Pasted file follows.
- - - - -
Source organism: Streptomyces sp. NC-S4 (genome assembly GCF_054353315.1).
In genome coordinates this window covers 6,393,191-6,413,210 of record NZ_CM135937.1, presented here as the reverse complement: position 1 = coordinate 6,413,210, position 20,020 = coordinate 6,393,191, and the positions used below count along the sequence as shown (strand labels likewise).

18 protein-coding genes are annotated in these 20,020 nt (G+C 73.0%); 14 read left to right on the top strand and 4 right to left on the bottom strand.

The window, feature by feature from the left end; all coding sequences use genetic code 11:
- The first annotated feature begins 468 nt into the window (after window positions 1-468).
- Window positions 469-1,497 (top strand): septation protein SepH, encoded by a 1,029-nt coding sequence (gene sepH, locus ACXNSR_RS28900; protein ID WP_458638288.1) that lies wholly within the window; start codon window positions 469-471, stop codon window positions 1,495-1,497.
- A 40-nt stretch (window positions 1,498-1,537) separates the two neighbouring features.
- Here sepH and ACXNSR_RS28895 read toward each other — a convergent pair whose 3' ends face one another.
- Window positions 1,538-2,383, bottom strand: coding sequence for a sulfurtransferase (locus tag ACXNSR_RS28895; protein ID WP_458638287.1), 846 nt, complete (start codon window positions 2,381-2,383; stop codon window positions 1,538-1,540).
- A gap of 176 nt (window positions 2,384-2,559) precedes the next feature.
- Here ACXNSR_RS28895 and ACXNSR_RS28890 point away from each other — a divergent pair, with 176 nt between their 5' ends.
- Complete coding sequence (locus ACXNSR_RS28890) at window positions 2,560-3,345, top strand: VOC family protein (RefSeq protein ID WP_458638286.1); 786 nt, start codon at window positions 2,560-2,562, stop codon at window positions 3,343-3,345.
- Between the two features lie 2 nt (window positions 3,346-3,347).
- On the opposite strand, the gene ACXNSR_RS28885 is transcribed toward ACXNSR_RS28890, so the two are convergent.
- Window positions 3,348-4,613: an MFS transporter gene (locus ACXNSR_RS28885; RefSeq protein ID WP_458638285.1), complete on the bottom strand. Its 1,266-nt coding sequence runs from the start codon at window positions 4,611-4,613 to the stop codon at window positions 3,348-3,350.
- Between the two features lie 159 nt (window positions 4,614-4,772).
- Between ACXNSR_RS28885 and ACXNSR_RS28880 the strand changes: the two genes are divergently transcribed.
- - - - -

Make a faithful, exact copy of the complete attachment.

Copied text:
Source organism: Streptomyces sp. NC-S4 (genome assembly GCF_054353315.1).
In genome coordinates this window covers 6,393,191-6,413,210 of record NZ_CM135937.1, presented here as the reverse complement: position 1 = coordinate 6,413,210, position 20,020 = coordinate 6,393,191, and the positions used below count along the sequence as shown (strand labels likewise).

18 protein-coding genes are annotated in these 20,020 nt (G+C 73.0%); 14 read left to right on the top strand and 4 right to left on the bottom strand.

The window, feature by feature from the left end; all coding sequences use genetic code 11:
- The first annotated feature begins 468 nt into the window (after window positions 1-468).
- Window positions 469-1,497 (top strand): septation protein SepH, encoded by a 1,029-nt coding sequence (gene sepH, locus ACXNSR_RS28900; protein ID WP_458638288.1) that lies wholly within the window; start codon window positions 469-471, stop codon window positions 1,495-1,497.
- A 40-nt stretch (window positions 1,498-1,537) separates the two neighbouring features.
- Here sepH and ACXNSR_RS28895 read toward each other — a convergent pair whose 3' ends face one another.
- Window positions 1,538-2,383, bottom strand: coding sequence for a sulfurtransferase (locus tag ACXNSR_RS28895; protein ID WP_458638287.1), 846 nt, complete (start codon window positions 2,381-2,383; stop codon window positions 1,538-1,540).
- A gap of 176 nt (window positions 2,384-2,559) precedes the next feature.
- Here ACXNSR_RS28895 and ACXNSR_RS28890 point away from each other — a divergent pair, with 176 nt between their 5' ends.
- Complete coding sequence (locus ACXNSR_RS28890) at window positions 2,560-3,345, top strand: VOC family protein (RefSeq protein ID WP_458638286.1); 786 nt, start codon at window positions 2,560-2,562, stop codon at window positions 3,343-3,345.
- Between the two features lie 2 nt (window positions 3,346-3,347).
- On the opposite strand, the gene ACXNSR_RS28885 is transcribed toward ACXNSR_RS28890, so the two are convergent.
- Window positions 3,348-4,613: an MFS transporter gene (locus ACXNSR_RS28885; RefSeq protein ID WP_458638285.1), complete on the bottom strand. Its 1,266-nt coding sequence runs from the start codon at window positions 4,611-4,613 to the stop codon at window positions 3,348-3,350.
- Between the two features lie 159 nt (window positions 4,614-4,772).
- Between ACXNSR_RS28885 and ACXNSR_RS28880 the strand changes: the two genes are divergently transcribed.